Evanston Fire Departments chaplains provide all-around support


Photo courtesy of Jorge Melendez

The Evanston Fire Department’s two chaplains offer support to the entire department

Luke Jordan, Reporter

The Evanston Fire Department doesn’t just have one chaplain, but two.

Monté Dillard and Heath Howe, Evanston Fire Department’s chaplains, started their positions in the summer of 2020.

Fire Chief Paul Polep said the chaplains are vital support for members of the fire department. He said they provide a system of support built on trust the chaplains have earned with department members.

“In a fire department or a police department, the more you see the more you can become calloused to things,” Polep said. “Having a support system, like the chaplains that we have, to be able to reach out and bring yourself back to normal, it’s a good thing.”

Their work is multi-faceted, but centers around building relationships with members of the Evanston Fire Department, Dillard said. Along with other responsibilities, this requires visiting the firehouses and arriving at the scene during crises.

Part of their role as chaplains is also to comfort victims, Howe said. This isn’t a task naturally built into the jobs of other fire department members. 

Chaplains are also sometimes called to non-emergency scenes, Polep said.

“It’s not always the house fires, it’s not always the water rescues, it’s not always the … big call,” Polep said. “Sometimes it’s just a call where we could use a little help.”

It’s common for the chaplains to follow up with members of the fire department and victims of situations, at times even making hospital visits, he said.

The two chaplains’ relationships with firefighters aren’t confined to the workplace. Dillard said he communicates with some department staff regularly on social media, and recently noticed a department member in his congregation.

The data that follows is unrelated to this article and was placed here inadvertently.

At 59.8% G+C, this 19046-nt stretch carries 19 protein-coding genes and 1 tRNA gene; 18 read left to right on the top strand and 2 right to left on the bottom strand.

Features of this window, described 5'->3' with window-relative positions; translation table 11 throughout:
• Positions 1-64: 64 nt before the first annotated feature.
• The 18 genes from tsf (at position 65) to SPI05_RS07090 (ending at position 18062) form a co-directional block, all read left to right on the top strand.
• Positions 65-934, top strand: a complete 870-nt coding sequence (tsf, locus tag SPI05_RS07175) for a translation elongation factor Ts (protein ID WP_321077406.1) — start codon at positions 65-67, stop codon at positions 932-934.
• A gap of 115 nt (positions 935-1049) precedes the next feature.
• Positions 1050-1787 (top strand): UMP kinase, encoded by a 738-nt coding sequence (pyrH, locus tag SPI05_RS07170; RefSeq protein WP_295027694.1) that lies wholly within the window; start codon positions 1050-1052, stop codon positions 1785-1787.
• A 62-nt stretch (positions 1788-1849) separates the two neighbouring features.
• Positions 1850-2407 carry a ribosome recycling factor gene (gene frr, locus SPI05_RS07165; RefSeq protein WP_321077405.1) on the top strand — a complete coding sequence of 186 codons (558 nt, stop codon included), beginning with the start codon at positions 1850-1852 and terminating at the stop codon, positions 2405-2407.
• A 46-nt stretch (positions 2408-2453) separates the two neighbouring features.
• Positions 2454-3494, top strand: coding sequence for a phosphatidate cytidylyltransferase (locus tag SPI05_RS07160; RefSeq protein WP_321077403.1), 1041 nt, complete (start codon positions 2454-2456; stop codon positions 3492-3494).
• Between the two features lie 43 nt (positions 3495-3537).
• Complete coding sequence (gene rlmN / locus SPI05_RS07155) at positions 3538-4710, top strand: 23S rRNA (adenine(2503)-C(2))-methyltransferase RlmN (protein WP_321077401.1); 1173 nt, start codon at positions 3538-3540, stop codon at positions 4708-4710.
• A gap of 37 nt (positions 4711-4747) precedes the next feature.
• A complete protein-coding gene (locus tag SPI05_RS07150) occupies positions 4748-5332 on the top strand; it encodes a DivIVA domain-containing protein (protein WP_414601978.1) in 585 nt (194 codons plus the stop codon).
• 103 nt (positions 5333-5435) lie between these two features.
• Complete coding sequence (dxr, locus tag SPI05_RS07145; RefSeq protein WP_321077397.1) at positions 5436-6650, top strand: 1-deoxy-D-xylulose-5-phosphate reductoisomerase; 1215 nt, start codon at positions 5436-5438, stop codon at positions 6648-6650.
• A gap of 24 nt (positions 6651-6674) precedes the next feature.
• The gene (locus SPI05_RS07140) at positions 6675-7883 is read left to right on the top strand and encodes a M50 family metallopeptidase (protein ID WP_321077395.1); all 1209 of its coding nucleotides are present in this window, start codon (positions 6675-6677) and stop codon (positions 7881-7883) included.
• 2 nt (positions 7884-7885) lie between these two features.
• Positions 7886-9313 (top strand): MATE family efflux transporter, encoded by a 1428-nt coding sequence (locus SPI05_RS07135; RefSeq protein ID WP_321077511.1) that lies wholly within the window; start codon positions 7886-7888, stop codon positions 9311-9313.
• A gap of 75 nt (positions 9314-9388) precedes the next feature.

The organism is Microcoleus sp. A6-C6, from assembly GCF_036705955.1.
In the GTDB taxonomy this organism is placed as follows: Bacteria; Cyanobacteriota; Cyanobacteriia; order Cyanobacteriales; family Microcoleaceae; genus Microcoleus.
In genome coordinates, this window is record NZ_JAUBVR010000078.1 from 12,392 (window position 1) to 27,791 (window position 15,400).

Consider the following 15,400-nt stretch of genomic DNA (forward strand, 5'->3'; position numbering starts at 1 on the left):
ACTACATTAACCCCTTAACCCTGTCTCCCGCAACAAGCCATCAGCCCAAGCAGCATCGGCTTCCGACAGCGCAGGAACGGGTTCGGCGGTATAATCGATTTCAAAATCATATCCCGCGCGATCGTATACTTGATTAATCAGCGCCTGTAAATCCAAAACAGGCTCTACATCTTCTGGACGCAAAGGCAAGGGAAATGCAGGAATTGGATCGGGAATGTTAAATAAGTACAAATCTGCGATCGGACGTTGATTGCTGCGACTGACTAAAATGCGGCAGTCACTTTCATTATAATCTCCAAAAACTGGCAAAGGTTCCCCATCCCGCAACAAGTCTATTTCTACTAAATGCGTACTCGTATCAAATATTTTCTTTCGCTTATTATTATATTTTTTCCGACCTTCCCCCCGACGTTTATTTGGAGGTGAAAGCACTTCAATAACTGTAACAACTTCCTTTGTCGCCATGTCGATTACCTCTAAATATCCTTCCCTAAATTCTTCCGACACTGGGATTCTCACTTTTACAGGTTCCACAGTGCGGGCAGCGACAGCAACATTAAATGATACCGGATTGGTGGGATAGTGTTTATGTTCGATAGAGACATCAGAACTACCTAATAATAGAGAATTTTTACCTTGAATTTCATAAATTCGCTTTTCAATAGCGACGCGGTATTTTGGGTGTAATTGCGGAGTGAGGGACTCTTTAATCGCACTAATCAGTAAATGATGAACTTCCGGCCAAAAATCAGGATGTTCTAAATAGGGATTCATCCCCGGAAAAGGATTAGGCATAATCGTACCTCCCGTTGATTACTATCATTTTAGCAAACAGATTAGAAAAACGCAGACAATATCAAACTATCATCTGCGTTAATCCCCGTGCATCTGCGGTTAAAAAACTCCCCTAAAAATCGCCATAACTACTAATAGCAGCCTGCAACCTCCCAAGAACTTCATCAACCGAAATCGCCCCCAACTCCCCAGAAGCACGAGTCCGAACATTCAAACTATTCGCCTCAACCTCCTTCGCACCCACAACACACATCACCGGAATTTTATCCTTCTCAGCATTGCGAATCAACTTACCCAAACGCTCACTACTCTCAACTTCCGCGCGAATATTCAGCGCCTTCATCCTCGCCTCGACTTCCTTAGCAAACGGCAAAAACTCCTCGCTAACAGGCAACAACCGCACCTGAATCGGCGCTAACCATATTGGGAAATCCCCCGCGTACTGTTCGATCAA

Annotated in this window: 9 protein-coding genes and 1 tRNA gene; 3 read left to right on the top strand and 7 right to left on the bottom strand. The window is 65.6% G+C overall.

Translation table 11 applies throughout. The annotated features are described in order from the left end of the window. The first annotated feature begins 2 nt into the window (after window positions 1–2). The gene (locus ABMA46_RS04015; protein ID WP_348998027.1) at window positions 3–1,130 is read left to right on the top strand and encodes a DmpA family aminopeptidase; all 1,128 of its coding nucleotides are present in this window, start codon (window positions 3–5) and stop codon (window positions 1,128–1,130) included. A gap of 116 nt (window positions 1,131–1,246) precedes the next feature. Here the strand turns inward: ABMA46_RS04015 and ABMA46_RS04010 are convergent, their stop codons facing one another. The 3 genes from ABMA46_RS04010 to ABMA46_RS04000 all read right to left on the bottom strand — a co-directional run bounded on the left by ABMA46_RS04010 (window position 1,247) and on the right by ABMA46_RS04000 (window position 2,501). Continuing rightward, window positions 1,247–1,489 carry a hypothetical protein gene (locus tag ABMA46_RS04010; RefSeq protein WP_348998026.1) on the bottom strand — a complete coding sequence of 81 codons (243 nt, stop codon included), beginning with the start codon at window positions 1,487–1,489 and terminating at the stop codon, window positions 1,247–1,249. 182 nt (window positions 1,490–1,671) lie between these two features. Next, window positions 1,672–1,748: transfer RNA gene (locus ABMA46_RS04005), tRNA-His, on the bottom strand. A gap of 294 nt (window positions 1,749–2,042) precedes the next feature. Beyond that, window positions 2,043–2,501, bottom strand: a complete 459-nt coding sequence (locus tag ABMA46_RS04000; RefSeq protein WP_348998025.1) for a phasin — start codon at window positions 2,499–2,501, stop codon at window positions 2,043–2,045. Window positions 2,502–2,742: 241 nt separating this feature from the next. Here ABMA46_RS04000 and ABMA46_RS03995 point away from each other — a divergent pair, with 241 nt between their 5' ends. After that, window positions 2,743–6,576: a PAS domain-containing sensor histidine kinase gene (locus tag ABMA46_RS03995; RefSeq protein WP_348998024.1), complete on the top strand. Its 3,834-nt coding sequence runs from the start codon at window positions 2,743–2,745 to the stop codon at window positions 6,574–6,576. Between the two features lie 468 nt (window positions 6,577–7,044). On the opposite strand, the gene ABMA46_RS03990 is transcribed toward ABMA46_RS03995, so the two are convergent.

While their work as fire chaplains is very demanding, both chaplains said their faith keeps them centered.

“At least for Christians, (giving) is a part of our call,” Howe said. “So for me to be able to give to the Evanston community … that’s a part of why I like it.”

While fire department staff and victims know about the chaplain’s support network, they can choose how much to engage with them. The chaplains said they seek to provide support to whoever needs it across all cultures. 

Dillard and Howe filled a vacancy left by Howe’s late husband, David Jones, who served as the department’s chaplain from 2011 until his passing in 2020.

After Jones’ passing, former fire chief Brian Scott asked Howe if she would be interested in taking up the role. While Jones performed the work as a retiree, Howe worked full time as an Episcopalian priest, which made her nervous about the time commitment.

“Long story short, I said to Brian, ’What if there were two of us?’” Howe said.

Not long after, Dillard was offered the role after several department members, including Polep, heard him speak at a youth mentorship event. 

Howe is the rector of Church of the Holy Comforter in Kenilworth and Dillard serves as senior pastor at First Church of God Christian Life Center in Evanston. Dillard said working together allows them to best serve the fire department, their congregations and each other. 

“One of the things I think we’ve benefited from, Heath and I, is our relationship,” Dillard said. “Both of us are able to depend and lean on each other at times to make sure that ground is covered.”

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Twitter: @lukehjordan

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